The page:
Rule Required Most Private Sector Employers to Notify Employees of Labor Law Rights

The U.S. Court of Appeals for the D.C. Circuit has vacated the National Labor Relations Board (NLRB) rule requiring most private sector employers in the United States to post a notice of employees' labor law rights. National Ass’n of Mfrs. v. NLRB, No. 12-5068 (D.C. Cir. May 7, 2012). (We have discussed the rule in prior alerts that can be found here and here.)

The D.C. Circuit previously enjoined the NLRB's rule pending decision in this appeal. Now it has held that the notice-posting rule effectively compels employers to speak about employees' labor law rights in violation of a provision of the National Labor Relations Act (NLRA) that protects employers' rights to free speech about union issues.

The Notice-Posting Rule

The notice-posting rule requires virtually all private-sector employers to post an 11" x 17" government-created notice describing employees' rights under the National Labor Relations Act (NLRA). The rule creates three methods for enforcing the posting requirement. It makes the failure to post the notice an independent unfair labor practice and it treats such a failure as evidence of anti-union animus in cases involving, for example, unlawfully motivated firings or refusal to hire. It also provides that the six-month statute of limitations for unfair labor practices is tolled during periods in which the notice is not posted, unless the specific employee at issue had actual notice of his or her rights under the NLRA.

Vacating the Rule

In vacating the rule, the D.C. Circuit held that the rule's first two methods of enforcement violate Section 8(c) of the NLRA, which states that "[t]he expressing of any views, argument, or opinion, or the dissemination thereof . . . shall not constitute or be evidence of an unfair labor practice under" the NLRA, if "such expression contains no threat of reprisal or force or promise of benefit." The court said Section 8(c) protects an employer's right not to speak as well as its right to speak, and because the notice-posting rule treats a failure to speak by refusing to post the notice as an unfair labor practice or evidence of an unfair labor practice, it is inconsistent with Section 8(c) of the NLRA.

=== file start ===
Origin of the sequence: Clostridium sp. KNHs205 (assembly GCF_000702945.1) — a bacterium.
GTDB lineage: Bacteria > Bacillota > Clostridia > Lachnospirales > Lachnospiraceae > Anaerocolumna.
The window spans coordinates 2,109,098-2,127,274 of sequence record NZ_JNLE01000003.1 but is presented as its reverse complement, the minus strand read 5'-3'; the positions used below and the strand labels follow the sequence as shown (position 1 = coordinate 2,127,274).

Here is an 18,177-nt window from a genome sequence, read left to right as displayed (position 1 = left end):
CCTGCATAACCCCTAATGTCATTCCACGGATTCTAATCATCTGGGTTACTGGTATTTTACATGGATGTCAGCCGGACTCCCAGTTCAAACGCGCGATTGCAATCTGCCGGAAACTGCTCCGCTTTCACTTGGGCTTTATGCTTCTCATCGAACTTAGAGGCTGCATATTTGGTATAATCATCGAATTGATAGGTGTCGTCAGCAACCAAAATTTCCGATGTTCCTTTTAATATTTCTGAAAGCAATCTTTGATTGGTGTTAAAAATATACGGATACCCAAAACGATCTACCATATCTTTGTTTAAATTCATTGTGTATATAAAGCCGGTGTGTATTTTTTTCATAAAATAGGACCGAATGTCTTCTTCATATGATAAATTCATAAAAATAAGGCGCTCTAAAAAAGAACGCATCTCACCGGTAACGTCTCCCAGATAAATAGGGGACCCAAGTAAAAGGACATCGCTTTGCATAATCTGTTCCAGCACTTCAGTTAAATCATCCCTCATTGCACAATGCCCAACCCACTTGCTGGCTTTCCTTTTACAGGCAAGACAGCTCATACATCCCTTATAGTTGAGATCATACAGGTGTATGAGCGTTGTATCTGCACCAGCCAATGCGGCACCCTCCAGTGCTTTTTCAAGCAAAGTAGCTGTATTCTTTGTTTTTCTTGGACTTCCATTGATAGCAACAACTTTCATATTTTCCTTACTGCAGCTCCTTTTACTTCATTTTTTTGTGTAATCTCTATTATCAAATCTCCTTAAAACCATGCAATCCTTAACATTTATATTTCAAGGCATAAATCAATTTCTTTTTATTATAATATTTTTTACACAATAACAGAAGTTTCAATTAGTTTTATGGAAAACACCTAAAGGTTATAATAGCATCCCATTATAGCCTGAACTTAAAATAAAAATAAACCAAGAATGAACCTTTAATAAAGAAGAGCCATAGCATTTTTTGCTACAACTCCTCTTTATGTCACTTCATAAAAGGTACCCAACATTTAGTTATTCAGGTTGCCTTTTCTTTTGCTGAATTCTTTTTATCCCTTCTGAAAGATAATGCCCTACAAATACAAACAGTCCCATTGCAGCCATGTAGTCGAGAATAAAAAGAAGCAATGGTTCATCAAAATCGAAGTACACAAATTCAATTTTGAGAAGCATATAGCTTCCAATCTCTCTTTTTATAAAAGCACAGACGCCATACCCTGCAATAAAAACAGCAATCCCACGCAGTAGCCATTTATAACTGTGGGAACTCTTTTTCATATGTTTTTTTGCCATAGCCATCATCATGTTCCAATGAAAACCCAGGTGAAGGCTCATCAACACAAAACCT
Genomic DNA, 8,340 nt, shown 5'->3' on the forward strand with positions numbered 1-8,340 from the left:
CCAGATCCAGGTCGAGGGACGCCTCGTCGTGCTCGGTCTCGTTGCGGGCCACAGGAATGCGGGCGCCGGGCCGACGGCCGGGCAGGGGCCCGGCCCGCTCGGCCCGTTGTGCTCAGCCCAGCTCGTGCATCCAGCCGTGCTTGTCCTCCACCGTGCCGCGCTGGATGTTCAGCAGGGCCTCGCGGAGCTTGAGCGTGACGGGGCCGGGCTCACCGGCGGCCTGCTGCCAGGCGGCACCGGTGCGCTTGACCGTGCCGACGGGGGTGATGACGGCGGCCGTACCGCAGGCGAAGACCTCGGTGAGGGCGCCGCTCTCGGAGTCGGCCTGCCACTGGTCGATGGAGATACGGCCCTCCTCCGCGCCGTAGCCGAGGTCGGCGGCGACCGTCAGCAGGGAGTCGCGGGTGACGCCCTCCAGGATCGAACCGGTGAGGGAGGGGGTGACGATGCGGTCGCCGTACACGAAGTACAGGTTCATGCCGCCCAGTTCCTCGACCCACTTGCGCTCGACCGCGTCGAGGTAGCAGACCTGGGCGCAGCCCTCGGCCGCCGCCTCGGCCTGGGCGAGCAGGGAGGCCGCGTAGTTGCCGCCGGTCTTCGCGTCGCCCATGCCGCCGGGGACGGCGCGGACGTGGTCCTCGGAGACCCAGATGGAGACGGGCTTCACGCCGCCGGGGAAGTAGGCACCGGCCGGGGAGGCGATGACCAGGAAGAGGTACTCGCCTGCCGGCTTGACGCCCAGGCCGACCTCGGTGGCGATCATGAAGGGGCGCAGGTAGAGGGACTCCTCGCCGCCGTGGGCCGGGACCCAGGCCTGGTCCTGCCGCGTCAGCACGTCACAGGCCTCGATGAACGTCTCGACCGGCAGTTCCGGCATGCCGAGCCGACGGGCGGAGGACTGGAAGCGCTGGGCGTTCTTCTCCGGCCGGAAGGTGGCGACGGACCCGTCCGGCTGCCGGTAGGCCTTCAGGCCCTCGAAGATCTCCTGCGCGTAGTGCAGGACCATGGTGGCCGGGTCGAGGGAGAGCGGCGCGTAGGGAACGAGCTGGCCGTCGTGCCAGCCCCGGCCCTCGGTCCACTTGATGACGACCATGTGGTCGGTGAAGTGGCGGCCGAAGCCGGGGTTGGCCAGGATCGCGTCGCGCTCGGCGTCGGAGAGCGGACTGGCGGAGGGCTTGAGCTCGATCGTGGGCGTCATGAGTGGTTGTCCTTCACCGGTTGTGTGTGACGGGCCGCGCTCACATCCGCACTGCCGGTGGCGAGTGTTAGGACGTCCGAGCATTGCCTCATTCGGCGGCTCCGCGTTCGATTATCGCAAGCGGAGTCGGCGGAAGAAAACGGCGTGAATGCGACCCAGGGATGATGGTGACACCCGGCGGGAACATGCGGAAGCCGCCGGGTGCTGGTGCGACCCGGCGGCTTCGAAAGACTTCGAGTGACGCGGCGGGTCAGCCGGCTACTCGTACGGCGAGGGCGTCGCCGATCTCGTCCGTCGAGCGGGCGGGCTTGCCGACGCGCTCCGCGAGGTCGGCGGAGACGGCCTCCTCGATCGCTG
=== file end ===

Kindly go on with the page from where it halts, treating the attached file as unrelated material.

The third method of enforcement — tolling the statute of limitations — "substantially amends the statute of limitations that Congress expressly set out in the statute" and therefore "exceeds [the Board’s] statutory authority" to promulgate rules, the court ruled.

Finding that the notice-posting requirement itself could not be separated from the means for enforcing it, the court decided that the entire rule had to be vacated.

Because employers can always appeal an NLRB decision to the D.C. Circuit, this ruling effectively precludes the NLRB from enforcing the notice-posting rule unless and until it obtains a contrary decision from the U.S. Supreme Court. Holland & Knight will continue to provide updates on this topic.